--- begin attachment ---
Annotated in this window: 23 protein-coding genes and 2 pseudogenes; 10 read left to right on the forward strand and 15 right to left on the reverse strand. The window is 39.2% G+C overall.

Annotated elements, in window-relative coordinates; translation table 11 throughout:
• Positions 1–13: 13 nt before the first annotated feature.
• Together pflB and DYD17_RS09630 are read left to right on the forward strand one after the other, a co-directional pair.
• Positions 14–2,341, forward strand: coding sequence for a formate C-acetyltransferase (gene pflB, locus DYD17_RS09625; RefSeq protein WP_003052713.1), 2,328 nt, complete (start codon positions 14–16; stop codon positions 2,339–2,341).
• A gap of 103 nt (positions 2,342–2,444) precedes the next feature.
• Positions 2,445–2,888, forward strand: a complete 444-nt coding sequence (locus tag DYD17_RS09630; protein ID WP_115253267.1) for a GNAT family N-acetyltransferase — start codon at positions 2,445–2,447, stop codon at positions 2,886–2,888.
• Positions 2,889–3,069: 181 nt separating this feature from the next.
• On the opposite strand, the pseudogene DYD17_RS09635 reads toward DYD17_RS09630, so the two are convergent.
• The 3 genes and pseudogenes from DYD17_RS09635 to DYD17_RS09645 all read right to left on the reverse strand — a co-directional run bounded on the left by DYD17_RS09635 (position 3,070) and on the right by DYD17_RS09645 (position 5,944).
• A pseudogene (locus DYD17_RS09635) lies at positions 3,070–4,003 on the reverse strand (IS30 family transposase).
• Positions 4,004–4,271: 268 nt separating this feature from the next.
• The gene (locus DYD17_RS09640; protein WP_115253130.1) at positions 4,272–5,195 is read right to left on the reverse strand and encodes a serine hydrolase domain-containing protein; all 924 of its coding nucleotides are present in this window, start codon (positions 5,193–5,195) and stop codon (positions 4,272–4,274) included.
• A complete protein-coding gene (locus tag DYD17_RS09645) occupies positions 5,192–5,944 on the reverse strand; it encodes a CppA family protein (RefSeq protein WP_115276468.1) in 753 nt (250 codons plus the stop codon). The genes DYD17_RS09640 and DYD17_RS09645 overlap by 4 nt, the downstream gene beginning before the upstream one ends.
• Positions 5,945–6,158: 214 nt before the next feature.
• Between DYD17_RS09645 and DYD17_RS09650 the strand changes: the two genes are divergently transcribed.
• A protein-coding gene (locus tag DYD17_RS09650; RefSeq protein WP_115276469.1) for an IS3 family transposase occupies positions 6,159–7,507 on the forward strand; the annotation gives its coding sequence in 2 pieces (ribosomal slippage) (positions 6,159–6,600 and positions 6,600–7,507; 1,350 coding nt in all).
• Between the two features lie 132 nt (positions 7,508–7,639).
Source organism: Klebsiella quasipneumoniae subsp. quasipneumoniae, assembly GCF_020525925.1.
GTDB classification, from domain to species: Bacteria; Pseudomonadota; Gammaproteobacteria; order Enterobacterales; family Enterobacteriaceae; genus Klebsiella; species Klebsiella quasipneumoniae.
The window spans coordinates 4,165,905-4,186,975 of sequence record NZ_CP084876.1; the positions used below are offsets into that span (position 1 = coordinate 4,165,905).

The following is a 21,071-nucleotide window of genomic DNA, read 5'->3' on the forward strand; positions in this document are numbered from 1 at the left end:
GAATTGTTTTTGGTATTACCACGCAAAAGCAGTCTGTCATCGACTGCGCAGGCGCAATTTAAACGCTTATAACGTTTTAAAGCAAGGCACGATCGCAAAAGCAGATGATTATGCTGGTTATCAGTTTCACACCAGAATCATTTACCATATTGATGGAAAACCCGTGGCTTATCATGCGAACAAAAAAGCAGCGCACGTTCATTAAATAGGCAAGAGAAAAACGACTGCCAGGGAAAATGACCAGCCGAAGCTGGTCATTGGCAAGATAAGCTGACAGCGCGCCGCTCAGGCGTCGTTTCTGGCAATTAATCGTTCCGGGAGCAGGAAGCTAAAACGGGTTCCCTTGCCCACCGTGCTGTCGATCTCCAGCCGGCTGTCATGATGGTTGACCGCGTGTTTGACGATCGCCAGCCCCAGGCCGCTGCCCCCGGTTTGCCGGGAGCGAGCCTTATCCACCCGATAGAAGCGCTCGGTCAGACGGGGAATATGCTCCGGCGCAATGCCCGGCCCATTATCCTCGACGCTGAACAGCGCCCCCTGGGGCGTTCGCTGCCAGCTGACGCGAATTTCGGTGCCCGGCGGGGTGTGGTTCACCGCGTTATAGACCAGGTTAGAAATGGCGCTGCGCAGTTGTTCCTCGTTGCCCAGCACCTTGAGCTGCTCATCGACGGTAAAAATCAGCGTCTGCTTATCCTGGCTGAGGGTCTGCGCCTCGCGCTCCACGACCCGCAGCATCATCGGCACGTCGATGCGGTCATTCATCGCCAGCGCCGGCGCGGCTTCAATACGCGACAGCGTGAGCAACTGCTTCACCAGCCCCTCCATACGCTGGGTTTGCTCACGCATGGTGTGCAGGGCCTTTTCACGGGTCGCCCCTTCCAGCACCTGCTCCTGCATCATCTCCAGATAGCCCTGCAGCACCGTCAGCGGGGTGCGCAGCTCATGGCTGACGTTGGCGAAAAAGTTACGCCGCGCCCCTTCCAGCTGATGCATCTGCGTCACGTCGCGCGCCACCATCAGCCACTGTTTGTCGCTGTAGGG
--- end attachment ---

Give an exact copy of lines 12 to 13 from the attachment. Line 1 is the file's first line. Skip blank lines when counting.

• Positions 4,004–4,271: 268 nt separating this feature from the next.
• The gene (locus DYD17_RS09640; protein WP_115253130.1) at positions 4,272–5,195 is read right to left on the reverse strand and encodes a serine hydrolase domain-containing protein; all 924 of its coding nucleotides are present in this window, start codon (positions 5,193–5,195) and stop codon (positions 4,272–4,274) included.